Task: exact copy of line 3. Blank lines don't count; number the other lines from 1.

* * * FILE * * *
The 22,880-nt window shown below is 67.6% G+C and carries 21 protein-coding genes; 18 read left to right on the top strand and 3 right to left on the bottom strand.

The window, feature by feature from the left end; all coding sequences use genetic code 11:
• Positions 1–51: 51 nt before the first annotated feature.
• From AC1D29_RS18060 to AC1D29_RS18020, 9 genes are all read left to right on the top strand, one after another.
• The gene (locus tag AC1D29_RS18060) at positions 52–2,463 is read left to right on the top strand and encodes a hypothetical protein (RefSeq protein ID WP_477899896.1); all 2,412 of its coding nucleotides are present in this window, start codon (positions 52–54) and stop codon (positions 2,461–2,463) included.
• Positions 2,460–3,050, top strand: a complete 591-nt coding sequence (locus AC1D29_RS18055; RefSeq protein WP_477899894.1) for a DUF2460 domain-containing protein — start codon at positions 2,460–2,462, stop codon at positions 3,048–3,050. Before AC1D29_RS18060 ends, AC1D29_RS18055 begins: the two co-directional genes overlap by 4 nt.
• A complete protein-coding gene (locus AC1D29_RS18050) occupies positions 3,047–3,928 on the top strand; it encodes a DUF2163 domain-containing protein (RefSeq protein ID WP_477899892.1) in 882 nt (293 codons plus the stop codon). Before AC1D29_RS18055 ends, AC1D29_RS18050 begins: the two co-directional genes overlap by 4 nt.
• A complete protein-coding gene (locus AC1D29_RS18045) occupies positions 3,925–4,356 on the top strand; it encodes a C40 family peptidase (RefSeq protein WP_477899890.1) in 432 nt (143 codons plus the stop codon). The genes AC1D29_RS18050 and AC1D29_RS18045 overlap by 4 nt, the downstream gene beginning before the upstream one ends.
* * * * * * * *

• Positions 1–51: 51 nt before the first annotated feature.